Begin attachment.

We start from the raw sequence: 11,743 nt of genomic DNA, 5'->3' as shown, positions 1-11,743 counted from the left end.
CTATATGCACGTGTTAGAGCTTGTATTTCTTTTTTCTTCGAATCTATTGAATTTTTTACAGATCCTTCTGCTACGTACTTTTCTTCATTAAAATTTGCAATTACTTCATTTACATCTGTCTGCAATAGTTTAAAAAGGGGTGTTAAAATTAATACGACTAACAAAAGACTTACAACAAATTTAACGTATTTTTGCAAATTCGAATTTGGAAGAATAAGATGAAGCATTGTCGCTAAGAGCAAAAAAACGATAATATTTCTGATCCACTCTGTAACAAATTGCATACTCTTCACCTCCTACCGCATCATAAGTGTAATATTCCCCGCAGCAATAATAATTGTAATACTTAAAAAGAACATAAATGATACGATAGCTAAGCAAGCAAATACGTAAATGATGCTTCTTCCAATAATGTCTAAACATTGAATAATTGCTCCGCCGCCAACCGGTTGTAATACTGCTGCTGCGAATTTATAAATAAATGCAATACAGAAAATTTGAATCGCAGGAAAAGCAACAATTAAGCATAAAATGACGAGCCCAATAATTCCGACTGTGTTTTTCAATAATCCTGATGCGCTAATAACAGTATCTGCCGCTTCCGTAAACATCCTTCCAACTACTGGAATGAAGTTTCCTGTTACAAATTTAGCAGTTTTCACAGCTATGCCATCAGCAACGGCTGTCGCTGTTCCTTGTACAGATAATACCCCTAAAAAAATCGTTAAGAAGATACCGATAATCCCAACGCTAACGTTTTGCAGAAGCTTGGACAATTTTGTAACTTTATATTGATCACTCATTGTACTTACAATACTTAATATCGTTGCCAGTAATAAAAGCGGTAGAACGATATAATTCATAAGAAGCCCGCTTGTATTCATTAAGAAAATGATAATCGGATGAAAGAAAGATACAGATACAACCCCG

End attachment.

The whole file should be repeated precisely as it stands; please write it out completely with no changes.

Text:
We start from the raw sequence: 11,743 nt of genomic DNA, 5'->3' as shown, positions 1-11,743 counted from the left end.
CTATATGCACGTGTTAGAGCTTGTATTTCTTTTTTCTTCGAATCTATTGAATTTTTTACAGATCCTTCTGCTACGTACTTTTCTTCATTAAAATTTGCAATTACTTCATTTACATCTGTCTGCAATAGTTTAAAAAGGGGTGTTAAAATTAATACGACTAACAAAAGACTTACAACAAATTTAACGTATTTTTGCAAATTCGAATTTGGAAGAATAAGATGAAGCATTGTCGCTAAGAGCAAAAAAACGATAATATTTCTGATCCACTCTGTAACAAATTGCATACTCTTCACCTCCTACCGCATCATAAGTGTAATATTCCCCGCAGCAATAATAATTGTAATACTTAAAAAGAACATAAATGATACGATAGCTAAGCAAGCAAATACGTAAATGATGCTTCTTCCAATAATGTCTAAACATTGAATAATTGCTCCGCCGCCAACCGGTTGTAATACTGCTGCTGCGAATTTATAAATAAATGCAATACAGAAAATTTGAATCGCAGGAAAAGCAACAATTAAGCATAAAATGACGAGCCCAATAATTCCGACTGTGTTTTTCAATAATCCTGATGCGCTAATAACAGTATCTGCCGCTTCCGTAAACATCCTTCCAACTACTGGAATGAAGTTTCCTGTTACAAATTTAGCAGTTTTCACAGCTATGCCATCAGCAACGGCTGTCGCTGTTCCTTGTACAGATAATACCCCTAAAAAAATCGTTAAGAAGATACCGATAATCCCAACGCTAACGTTTTGCAGAAGCTTGGACAATTTTGTAACTTTATATTGATCACTCATTGTACTTACAATACTTAATATCGTTGCCAGTAATAAAAGCGGTAGAACGATATAATTCATAAGAAGCCCGCTTGTATTCATTAAGAAAATGATAATCGGATGAAAGAAAGATACAGATACAACCCCG